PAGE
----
Saturday 28 September 2019

Week 4 Inefficiencies

There are seven NFL teams who have lost their opening three games of the season, and in Week 4 since 2002, such teams have a 33-20-2 winning record (62.3%) ATS when playing teams with at least one loss and one win. 

In Divisional games, their record is even stronger at 15-7-1 (68.2%), and the Washington Redskins (+3.0) at the New York Giants tomorrow are such a qualifier. They are also a qualifier for the Small Road 'Dogs system.

The New York Jets are on a Bye week, the Pittsburgh Steelers and Cincinnati Bengals play each other, and the other three worth considering - if you agree that the public underestimate 0-3 teams - are the Denver Broncos, Arizona Cardinals and Miami Dolphins.

In College Football, the Small Road 'Dogs are already 2-0 up on the weekend after Duke and Arizona State both won straight up on Friday night. Another five likely selections from today's matches hoping to improve the current 15-9-2 record.

Another huge favourite in the MLB today with the Houston Astros yet again (for the 11th time, Justin Verlander for the 6th time) starting at sub -400. The Astros are the only club to start this short on the road since at least 2004, and do so for the third time this season. The Astros lead the Los Angeles Dodgers by one game (and hold the tiebreaker) in the race for home field advantage in the World Series should both teams advance that far for a repeat of the 2017 finale.


Doubleheader Delay

For those of you hoping to cash in on the September Sweep System yesterday, you're going to have to wait for 24 hours after both games between the Detroit Tigers and Chicago White Sox were washed out.

Game One was called in the fourth inning with the Tigers 4-2 ahead, but a game needs at least five innings to count.  

With only two days remaining in the regular season, and four games still to play, MLB have decided that we will have only the one traditional doubleheader today, and both teams will end the season on 161 games rather than the full 162. 

Since neither team can move up or down in the AL Central Division, it's understandable, but two doubleheaders each day would have been fun. 

We did have a couple of T-Bone winners yesterday from three selections, and the only totals selection was a comfortable winner with 21 runs scored. 

At the start of this season, there was an article published by the Action Network which included this system:

This is the simplest system you’ll find for betting baseball. Take a bad team (won 40% or less of games) after a win. Why does this work? Recreational bettors think it’s unlikely that a poor team will win two games in a row, which leads to inflated lines.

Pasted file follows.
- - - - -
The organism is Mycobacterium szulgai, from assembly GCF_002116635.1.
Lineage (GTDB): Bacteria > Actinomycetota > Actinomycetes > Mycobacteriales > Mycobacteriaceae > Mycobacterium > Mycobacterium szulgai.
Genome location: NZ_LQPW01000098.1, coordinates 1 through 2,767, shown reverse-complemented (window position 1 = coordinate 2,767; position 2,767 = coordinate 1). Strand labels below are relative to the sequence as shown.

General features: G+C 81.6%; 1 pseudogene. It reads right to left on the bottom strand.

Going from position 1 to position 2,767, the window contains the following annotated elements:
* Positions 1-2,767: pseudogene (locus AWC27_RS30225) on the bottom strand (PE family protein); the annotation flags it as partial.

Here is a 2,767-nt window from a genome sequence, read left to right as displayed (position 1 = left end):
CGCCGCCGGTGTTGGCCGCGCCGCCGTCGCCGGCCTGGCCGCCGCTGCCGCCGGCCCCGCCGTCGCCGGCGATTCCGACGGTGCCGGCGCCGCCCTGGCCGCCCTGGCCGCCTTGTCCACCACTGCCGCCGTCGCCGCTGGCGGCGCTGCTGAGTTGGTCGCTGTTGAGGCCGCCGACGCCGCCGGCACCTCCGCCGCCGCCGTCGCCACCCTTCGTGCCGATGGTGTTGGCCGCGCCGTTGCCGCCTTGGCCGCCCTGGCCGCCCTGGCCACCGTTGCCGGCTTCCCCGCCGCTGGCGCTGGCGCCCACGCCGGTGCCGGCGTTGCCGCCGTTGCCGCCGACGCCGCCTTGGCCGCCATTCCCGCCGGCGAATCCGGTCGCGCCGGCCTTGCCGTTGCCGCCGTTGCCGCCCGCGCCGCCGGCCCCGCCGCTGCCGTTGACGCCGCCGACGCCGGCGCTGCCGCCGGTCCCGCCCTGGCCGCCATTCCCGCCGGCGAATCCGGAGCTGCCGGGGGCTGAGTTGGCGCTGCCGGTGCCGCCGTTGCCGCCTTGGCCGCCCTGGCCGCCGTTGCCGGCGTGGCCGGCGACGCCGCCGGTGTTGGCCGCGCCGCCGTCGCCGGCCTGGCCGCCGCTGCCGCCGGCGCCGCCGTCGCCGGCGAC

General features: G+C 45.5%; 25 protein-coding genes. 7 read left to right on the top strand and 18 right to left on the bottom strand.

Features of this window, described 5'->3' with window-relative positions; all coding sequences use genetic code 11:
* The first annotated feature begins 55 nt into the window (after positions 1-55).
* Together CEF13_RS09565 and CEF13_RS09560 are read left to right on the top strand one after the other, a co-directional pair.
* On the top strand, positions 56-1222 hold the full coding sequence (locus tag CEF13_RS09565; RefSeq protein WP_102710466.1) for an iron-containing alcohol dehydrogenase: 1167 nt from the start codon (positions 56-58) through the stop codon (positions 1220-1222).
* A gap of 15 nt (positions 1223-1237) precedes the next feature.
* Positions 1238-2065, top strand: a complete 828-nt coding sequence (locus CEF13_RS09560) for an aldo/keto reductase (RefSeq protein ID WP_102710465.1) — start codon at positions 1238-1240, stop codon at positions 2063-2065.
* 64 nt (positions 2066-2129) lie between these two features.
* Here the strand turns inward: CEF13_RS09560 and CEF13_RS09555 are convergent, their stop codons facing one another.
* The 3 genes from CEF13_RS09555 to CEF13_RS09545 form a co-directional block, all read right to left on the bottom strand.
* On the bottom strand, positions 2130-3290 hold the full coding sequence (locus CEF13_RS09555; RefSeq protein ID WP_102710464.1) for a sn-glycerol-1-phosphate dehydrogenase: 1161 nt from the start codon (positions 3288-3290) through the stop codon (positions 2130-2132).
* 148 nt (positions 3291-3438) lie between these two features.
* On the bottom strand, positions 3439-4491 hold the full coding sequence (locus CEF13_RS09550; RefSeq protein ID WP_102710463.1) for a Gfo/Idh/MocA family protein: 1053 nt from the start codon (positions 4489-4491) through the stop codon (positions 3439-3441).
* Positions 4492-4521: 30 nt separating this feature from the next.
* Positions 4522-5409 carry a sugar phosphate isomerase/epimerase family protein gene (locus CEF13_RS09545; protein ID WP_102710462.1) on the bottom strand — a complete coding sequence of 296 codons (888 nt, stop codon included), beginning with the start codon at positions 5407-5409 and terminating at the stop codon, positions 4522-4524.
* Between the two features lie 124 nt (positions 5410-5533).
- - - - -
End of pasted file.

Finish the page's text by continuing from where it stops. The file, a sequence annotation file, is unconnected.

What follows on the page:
The problem is that it actually doesn't work these days. This season's Money Line ROI is -16.4% following last season's -8.9%.

Another system was to back the Under when two winning teams play each other: 
Winning teams score runs, and the public likes to bet the over. So, if you have a pair of winning teams on the field, the oddsmakers will inflate the total expecting casual bettors to get down on the over.
Again, this would have not been a profitable strategy, with the loss at 3.8% this season although to be fair it was profitable in 2018 at 1.5%.  

Perhaps too many people read the article and took all the value out of the systems, but they don't seem to have identified market inefficiencies. I do find such articles interesting though, as they sometimes trigger ideas that do lead to finding inefficiencies, which after all, is what it is all about.

Friday 27 September 2019

MLB Regular Season Finale

There are now only three more days of the regular MLB season remaining, and once again, it has been a very profitable one. I'll update the final numbers next week, when the focus will be on the post-season.

The September Sweep System came up with another winner on Tuesday when the Washington Nationals swept the Philadelphia Phillies with the second win at -220 (1.45).  

The Houston Astros also won on Tuesday beating the Seattle Mariners at -480 (1.21) and another shorty won at the same price on Wednesday when the New York Mets defeated the Miami Marlins. Neither winner game up a run. 

In the NFL, things are going rather nicely too. After seven winners from seven selections on Sunday, the Philadelphia Eagles made it eight from eight for the Small Road 'Dogs System beating the Green Bay Packers last night. Another five likely selections from the remaining Week 4 matches, two of which are Divisional games.

The 2019 ROI is meaningless after so few matches, but an ROI of 7.5% over the past five seasons (plus the current one) should draw some attention.